project then it would be an enormous waste of money upgrading the entire
department. However code re-use and generic programming mean that there
should be no problem in using code written in VB6 in a VB5 application for
the most part , whether it be a single class or an entire project.
- It is possible to write intelligent software. I have encountered
numerous apps which will, if required, ignore unrecognized lines and prompt
for further guidance. If the "predefined set of guidelines" is flexible
enough then the software can be considered intelligent up to a point.
- Finally, software engineering is about making people's work and lives
easier. Users no longer have to be able to program in assembler in order to
get anything done with a computer. It is the engineer's task to provide
functionality in an easy to use form. This is the way that VB is '
"SUPPOSED" to be used'
Nick K. has these interesting comments to add:
My line of work involves making small little GUI utilities that I distribute
via e-mail. I prefer using VB5 because with it you are pretty much assured
that your programs are going to be able to run on all platforms, without
complaining about a missing VB6 run-time (MSVBVM60.DLL), which isn't present
on most Windows 9x machines.
With VB6, you have to have the added overhead of a bloated packager with the
VB6 run-time in it, which you have to ship each and every time you send a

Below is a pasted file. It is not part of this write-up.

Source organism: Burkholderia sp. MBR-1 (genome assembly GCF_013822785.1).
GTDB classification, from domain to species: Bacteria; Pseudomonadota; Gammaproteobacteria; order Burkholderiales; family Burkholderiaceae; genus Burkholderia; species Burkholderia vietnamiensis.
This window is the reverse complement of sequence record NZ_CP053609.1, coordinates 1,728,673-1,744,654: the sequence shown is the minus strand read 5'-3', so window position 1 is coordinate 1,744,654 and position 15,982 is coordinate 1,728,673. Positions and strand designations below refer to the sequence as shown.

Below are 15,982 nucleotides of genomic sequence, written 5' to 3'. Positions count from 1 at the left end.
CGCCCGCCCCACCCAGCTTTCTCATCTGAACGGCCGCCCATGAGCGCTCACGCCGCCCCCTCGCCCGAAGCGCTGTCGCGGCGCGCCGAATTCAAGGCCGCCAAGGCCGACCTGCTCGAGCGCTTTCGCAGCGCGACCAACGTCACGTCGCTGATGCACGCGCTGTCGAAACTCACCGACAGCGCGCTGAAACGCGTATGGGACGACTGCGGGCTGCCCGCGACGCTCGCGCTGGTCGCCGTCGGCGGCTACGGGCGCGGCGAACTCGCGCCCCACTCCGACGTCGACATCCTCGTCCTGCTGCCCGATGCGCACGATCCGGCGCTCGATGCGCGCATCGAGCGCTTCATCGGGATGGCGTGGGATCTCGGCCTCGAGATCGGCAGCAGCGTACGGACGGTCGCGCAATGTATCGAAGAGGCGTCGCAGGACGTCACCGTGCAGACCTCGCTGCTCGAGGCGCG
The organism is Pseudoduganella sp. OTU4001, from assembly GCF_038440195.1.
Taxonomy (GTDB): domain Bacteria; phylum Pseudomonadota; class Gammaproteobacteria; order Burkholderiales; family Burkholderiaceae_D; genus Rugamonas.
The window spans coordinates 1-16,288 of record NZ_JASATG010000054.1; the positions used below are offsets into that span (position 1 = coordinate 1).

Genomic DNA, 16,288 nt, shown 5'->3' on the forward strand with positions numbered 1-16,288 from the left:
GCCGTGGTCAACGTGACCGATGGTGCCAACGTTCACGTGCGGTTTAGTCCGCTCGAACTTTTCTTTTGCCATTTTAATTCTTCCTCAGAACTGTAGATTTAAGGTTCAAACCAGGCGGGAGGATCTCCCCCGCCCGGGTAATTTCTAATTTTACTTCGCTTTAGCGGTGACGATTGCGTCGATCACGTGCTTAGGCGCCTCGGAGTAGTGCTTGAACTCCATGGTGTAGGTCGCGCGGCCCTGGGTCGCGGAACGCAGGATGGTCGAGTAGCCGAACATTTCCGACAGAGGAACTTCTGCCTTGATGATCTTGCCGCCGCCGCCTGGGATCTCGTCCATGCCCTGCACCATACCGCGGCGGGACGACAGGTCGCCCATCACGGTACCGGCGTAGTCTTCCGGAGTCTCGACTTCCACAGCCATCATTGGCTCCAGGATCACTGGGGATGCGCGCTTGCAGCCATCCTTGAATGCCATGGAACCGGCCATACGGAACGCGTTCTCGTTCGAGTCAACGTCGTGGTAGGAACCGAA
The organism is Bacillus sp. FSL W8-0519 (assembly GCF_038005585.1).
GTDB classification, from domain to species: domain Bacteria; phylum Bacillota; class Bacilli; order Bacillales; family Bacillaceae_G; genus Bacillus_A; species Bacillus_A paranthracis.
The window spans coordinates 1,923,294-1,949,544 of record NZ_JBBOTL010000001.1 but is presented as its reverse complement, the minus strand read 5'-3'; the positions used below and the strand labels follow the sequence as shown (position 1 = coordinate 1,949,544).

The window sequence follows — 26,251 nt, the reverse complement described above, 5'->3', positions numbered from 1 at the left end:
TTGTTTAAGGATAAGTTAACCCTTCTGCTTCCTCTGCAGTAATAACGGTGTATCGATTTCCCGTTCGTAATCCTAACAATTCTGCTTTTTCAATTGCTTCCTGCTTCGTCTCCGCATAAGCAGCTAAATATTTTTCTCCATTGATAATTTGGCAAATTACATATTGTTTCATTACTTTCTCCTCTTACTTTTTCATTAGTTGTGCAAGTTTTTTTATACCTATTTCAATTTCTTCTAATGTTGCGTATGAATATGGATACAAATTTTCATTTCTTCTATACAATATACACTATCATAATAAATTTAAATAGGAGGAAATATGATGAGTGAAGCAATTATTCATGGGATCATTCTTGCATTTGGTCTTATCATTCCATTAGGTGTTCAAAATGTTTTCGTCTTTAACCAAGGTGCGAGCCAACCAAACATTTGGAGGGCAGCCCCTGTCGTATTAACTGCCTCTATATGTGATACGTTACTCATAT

tool to a new contact, in case they don't already have the VB6 run-time
already, which many do not. This effectively increases the size of a 50K
tool to over a meg -- not fun to transfer over and over again via dialup.
Since VB5's run-time is standard with all but the oldest Windows 95
installations (and even then, there's a 99% chance the VB5 run-time has been
installed by another app) all you need to do is send your utility -- using
API calls instead of OCXs to avoid that hassle as well -- and you're set.
No worries about packaging and deployment. The VB5-compiled EXEs tend to be
a bit smaller too.
So to me, I see nothing but disadvantages to compiling with VB6 over VB5.
I'd dare say that the vast majority of programmers, except those working in
a large team on big apps that really take advantage of the new features, are
needlessly using VB6, simply because it is (was) the "latest and greatest"
thing being pushed by Microsoft. I'd say the same thing about VB.Net,
unless you're a big-time team developer, whats the point? Hundreds of
dollars spent on upgrading, for what marginal benefit?
But back to the issue at hand, I found the info above about how to make VB6
projects compatible with VB5 by just removing a few lines in the .VBP file
very useful indeed. I've "reverted" dozens of small example projects and
have yet to have one complain about a feature in VB6 that is missing from
VB5. Often authors will include a pre-compiled EXE along with the source.
The EXE often complains about the VB6 run-time. A quick re-compile using
VB5 and the problem is solved.
This only confirms my suspicion that many people are needlessly using VB6
when VB5's functionality can handle most projects just fine.